After being hit by POS malware on fourteen of it’s managed hotels in the previous year, White Lodging Services experience yet another data breach against point-of-sale systems on ten more hotels, that potentially exposed payment card data for an undisclosed number of customers. The POS systems in the restaurants and lounges of the hotels were affected from July 3, 2014, through February 6, 2015 in hotels from Colorado, Illinois, Indiana, Kentucky, Michigan, Pennsylvania and Texas.
The latest breach was initially discovered on Jan 27, 2015 when the company was informed of unusual activity on credit cards used at four different Marriott hotels they manage. This particular breach risked names, payment card numbers, card security numbers and expiration dates to those who are unauthorized to access this particular data.
Upon learning of the suspected data breach, company officials immediately notified the U.S. Secret Service, contacted federal law enforcement officials and initiated a third-party forensic review. Through the investigation, they were able to detect malicious software on a number of point-of-sale terminals used at the food and beverage outlets of the hotel. This malicious software puts any credit/debit card data entered onto these devices at risk.
Although White Lodging Services has previously attempted to secure its data and networks, they are again taking this data breach seriously and taking whatever actions needed in order to secure their data and ensure that their customers are safe. Also, White Lodging Services is offering one year of free fraud resolution and identity services to those affected, and are also encouraging anyone to review their statements if they used a debit or credit card in the food and beverage outlets of the hotels.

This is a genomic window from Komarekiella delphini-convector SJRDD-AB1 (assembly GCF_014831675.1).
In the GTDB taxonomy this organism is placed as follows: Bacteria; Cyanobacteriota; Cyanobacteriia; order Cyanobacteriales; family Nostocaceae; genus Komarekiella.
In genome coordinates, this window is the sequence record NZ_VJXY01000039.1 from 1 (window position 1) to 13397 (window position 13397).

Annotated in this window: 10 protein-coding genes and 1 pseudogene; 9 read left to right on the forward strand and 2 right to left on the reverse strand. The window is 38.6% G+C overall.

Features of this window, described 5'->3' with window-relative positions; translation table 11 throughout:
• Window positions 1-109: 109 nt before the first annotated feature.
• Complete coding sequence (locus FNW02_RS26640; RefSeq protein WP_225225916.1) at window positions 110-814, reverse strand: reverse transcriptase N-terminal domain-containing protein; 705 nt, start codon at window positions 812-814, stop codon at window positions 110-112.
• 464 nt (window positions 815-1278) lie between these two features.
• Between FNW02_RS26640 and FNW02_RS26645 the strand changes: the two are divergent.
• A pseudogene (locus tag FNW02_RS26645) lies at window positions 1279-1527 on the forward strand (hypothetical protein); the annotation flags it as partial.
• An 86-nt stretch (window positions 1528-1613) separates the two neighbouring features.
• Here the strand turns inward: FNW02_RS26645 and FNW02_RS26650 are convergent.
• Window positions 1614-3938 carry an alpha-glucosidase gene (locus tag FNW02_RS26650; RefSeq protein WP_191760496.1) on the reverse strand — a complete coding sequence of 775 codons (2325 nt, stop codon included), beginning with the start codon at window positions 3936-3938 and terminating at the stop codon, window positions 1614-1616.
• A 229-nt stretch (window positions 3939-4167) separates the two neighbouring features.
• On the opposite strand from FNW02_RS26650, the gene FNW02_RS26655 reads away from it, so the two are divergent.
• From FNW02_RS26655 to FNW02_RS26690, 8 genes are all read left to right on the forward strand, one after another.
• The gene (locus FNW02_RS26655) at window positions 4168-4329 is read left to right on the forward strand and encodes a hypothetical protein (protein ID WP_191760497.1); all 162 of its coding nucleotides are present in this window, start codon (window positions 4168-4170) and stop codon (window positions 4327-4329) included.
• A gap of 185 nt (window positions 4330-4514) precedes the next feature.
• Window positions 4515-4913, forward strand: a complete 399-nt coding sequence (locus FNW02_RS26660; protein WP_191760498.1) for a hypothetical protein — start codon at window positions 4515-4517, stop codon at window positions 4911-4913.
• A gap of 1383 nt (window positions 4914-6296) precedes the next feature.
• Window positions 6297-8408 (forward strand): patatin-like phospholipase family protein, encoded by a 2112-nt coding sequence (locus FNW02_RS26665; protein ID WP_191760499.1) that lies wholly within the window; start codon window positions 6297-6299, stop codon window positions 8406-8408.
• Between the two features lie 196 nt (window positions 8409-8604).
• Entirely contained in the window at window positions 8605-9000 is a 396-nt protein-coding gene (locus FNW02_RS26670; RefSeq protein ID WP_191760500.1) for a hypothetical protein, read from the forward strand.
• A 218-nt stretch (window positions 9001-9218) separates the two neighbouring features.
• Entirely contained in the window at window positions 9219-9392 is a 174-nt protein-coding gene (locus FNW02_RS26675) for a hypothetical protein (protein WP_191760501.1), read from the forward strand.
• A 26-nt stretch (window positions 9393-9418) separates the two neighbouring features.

– Destiny Pacheco
Imagine if Time Warner Cable or DirectTV suffered a data breach that exposed the names, phone numbers, addresses and account number of its customers, you being one of them!
The fourth largest internet-service provider in the U.K., TalkTalk, suffered just this as the involvement of a third party was given complete and legitimate access to customer account details. According to TalkTalk, a small number of customers were at risk, but the number was significant enough for them to investigate and take security precautions in order for this incident to never happen again.
Although not all customers who were at risk suffered a significant loss, some were targeted directly as they were called by the hackers, pretending to be employees of the company, and were asked for their account information. A customer by the name of Graeme Smith noticed a loss of £2,800 in their account once someone claimed to be a member of the TalkTalk fraud team, and tricked him into downloading a software onto his computer, gaining access to his online bank account; also in which his bank refused to compensate for.
For those who have been targeted directly, TalkTalk has been working with them personally in order to protect the customers and be sure that no greater damage is caused. The company has also sent out an email informing customers on their findings of the third party access and a link online for customers to see what steps they need to take in order to be protected. They have also informed them in the email that their employees with never ask for their account information by telephone as insurance, and if you are unsure if you are truly speaking with the company, hang up and call back with the phone number given on it’s website.